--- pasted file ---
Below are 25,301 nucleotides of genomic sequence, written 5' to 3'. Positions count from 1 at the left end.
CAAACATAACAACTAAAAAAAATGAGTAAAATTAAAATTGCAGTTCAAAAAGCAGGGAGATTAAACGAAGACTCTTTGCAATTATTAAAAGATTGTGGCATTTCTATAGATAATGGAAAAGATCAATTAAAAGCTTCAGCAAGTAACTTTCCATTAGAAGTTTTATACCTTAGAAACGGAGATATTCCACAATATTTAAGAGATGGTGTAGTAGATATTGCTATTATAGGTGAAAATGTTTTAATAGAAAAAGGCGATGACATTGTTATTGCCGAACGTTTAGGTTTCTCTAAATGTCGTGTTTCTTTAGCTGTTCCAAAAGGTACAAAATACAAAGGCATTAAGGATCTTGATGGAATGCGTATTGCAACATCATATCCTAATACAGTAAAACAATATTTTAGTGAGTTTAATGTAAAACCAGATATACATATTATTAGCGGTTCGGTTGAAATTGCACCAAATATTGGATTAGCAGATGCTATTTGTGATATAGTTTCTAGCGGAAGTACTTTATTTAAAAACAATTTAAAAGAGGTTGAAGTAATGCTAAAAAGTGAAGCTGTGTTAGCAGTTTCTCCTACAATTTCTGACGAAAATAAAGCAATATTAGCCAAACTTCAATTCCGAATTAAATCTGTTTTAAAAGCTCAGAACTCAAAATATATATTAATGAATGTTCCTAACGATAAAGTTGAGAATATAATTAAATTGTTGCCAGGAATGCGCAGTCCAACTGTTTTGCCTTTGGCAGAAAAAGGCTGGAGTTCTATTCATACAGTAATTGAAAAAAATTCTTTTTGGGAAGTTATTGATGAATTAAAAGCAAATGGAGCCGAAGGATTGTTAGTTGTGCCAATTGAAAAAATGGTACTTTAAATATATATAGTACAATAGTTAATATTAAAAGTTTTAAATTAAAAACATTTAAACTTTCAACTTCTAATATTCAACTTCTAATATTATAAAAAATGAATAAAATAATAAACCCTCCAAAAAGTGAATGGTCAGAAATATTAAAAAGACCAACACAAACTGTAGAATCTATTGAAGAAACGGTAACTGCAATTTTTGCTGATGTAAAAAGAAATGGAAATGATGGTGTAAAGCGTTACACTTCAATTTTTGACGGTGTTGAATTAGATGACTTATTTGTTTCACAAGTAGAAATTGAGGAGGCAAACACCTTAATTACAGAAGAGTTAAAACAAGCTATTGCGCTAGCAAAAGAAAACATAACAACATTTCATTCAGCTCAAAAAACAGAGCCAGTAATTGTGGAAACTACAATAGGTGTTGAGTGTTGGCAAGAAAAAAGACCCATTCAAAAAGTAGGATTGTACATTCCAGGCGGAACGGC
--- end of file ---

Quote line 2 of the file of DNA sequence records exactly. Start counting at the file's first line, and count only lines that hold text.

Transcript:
CAAACATAACAACTAAAAAAAATGAGTAAAATTAAAATTGCAGTTCAAAAAGCAGGGAGATTAAACGAAGACTCTTTGCAATTATTAAAAGATTGTGGCATTTCTATAGATAATGGAAAAGATCAATTAAAAGCTTCAGCAAGTAACTTTCCATTAGAAGTTTTATACCTTAGAAACGGAGATATTCCACAATATTTAAGAGATGGTGTAGTAGATATTGCTATTATAGGTGAAAATGTTTTAATAGAAAAAGGCGATGACATTGTTATTGCCGAACGTTTAGGTTTCTCTAAATGTCGTGTTTCTTTAGCTGTTCCAAAAGGTACAAAATACAAAGGCATTAAGGATCTTGATGGAATGCGTATTGCAACATCATATCCTAATACAGTAAAACAATATTTTAGTGAGTTTAATGTAAAACCAGATATACATATTATTAGCGGTTCGGTTGAAATTGCACCAAATATTGGATTAGCAGATGCTATTTGTGATATAGTTTCTAGCGGAAGTACTTTATTTAAAAACAATTTAAAAGAGGTTGAAGTAATGCTAAAAAGTGAAGCTGTGTTAGCAGTTTCTCCTACAATTTCTGACGAAAATAAAGCAATATTAGCCAAACTTCAATTCCGAATTAAATCTGTTTTAAAAGCTCAGAACTCAAAATATATATTAATGAATGTTCCTAACGATAAAGTTGAGAATATAATTAAATTGTTGCCAGGAATGCGCAGTCCAACTGTTTTGCCTTTGGCAGAAAAAGGCTGGAGTTCTATTCATACAGTAATTGAAAAAAATTCTTTTTGGGAAGTTATTGATGAATTAAAAGCAAATGGAGCCGAAGGATTGTTAGTTGTGCCAATTGAAAAAATGGTACTTTAAATATATATAGTACAATAGTTAATATTAAAAGTTTTAAATTAAAAACATTTAAACTTTCAACTTCTAATATTCAACTTCTAATATTATAAAAAATGAATAAAATAATAAACCCTCCAAAAAGTGAATGGTCAGAAATATTAAAAAGACCAACACAAACTGTAGAATCTATTGAAGAAACGGTAACTGCAATTTTTGCTGATGTAAAAAGAAATGGAAATGATGGTGTAAAGCGTTACACTTCAATTTTTGACGGTGTTGAATTAGATGACTTATTTGTTTCACAAGTAGAAATTGAGGAGGCAAACACCTTAATTACAGAAGAGTTAAAACAAGCTATTGCGCTAGCAAAAGAAAACATAACAACATTTCATTCAGCTCAAAAAACAGAGCCAGTAATTGTGGAAACTACAATAGGTGTTGAGTGTTGGCAAGAAAAAAGACCCATTCAAAAAGTAGGATTGTACATTCCAGGCGGAACGGC